The lamplighter group \(\mathsf{L}_{2}\) is the subject of Chapter IV. The group \(\mathsf{L}_{2}\) is a simple example of a wreath product, namely, \(\mathsf{L}_{2} \simeq C_{2} \wr \mathbb{Z}\). Since 1983, it has become known as the lamplighter group because it can be described as a dynamical system consisting of a doubly-infinite road with infinitely many lamps, only finitely many of which are lit, and of course a lamplighter who wanders up and down the road lighting or extinguishing individual lamps. In §4.6, it is proved that \(\mathsf{L}_{2}\) is generated by an automaton.

In Chapter V, the authors focus on a family of two-generator one-relator groups found by G. Baumslag and D. Solitar [Bull. Am. Math. Soc. 68, 199–201 (1962; Zbl 0108.02702)] given by the presentation \[\mathsf{BS}(m,n)=\left\langle a,t \mid t^{-1}a^{m}t=t^{n} \right\rangle, \qquad m,n \in \mathbb{Z} \setminus \{0\}. \] It is proved that \(\mathsf{BS}(2,3)\) is non-Hopfian (a group is called Hopfian if it is not isomorphic to any of its proper quotients). Moreover, it is proved that \(\mathsf{BS}(1,n)\) is Hopfian and that \(\mathsf{BS}(12,18)\) is virtually non-Hopfian because it has a normal subgroup of finite index \(N\) such that \(\mathsf{BS}(12,18)/N \simeq \mathsf{BS}(2,3)\).

A theorem of A. M. Brunner and S. Sidki [Int. J. Algebra Comput. 8, No. 1, 127–139 (1998; Zbl 0923.20023)] establishes that a linear group over \(\mathbb{Z}\) can be represented by a finite-state automaton using a four letter alphabet. Theorem 5.2 states that \(\mathsf{BS}(m,m)\) is linear over \(\mathbb{Z}\), and hence self-similar. The above mentioned result provides a link between Baumslag-Solitar groups and the topics covered in Chapter III.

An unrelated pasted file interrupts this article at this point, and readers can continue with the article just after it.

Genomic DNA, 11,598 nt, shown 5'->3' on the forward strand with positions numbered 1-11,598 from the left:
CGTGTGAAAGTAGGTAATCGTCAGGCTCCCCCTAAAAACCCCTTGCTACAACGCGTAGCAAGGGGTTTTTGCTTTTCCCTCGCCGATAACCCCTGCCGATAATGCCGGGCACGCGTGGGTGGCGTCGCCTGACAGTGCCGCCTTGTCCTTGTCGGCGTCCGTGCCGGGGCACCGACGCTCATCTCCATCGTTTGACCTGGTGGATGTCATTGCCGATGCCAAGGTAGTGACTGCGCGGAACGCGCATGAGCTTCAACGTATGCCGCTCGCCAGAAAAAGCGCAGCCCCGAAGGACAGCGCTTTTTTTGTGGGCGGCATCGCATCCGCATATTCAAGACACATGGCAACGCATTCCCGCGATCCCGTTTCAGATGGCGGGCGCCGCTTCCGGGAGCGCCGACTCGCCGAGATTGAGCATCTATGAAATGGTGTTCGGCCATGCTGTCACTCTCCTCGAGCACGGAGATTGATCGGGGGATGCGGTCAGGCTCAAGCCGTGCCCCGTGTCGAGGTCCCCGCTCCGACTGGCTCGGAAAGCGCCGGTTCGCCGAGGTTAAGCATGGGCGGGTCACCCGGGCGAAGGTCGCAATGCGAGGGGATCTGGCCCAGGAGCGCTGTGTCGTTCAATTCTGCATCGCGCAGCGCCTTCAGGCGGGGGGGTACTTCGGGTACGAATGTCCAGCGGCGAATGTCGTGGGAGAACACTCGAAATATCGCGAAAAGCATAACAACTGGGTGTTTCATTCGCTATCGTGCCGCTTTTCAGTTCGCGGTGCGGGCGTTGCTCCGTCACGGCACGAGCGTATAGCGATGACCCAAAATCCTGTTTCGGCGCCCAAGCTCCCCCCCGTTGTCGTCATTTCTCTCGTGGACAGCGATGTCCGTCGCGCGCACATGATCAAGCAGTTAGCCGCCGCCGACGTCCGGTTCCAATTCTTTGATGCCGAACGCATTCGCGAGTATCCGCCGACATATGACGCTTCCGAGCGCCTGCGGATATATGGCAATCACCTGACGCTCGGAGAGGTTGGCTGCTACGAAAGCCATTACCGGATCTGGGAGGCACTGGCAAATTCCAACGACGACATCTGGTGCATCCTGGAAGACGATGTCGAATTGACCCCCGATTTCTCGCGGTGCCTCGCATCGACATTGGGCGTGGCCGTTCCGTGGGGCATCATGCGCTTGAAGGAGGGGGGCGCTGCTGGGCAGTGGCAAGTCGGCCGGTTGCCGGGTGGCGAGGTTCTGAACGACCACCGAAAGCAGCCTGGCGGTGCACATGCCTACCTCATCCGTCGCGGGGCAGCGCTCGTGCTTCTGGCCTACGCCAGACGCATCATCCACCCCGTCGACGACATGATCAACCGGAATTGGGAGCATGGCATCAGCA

The final chapter contains detailed and extensive solutions to of the exercises provided in the text. The whole book is enriched with beautiful and instructive illustrations.

Reviewer: Enrico Jabara (Venezia)

##### MSC:

20-01 | Introductory exposition (textbooks, tutorial papers, etc.) pertaining to group theory |

20E06 | Free products of groups, free products with amalgamation, Higman-Neumann-Neumann extensions, and generalizations |

20E08 | Groups acting on trees |

20E22 | Extensions, wreath products, and other compositions of groups |

20F10 | Word problems, other decision problems, connections with logic and automata (group-theoretic aspects) |

20F50 | Periodic groups; locally finite groups |

20F65 | Geometric group theory |

22F50 | Groups as automorphisms of other structures |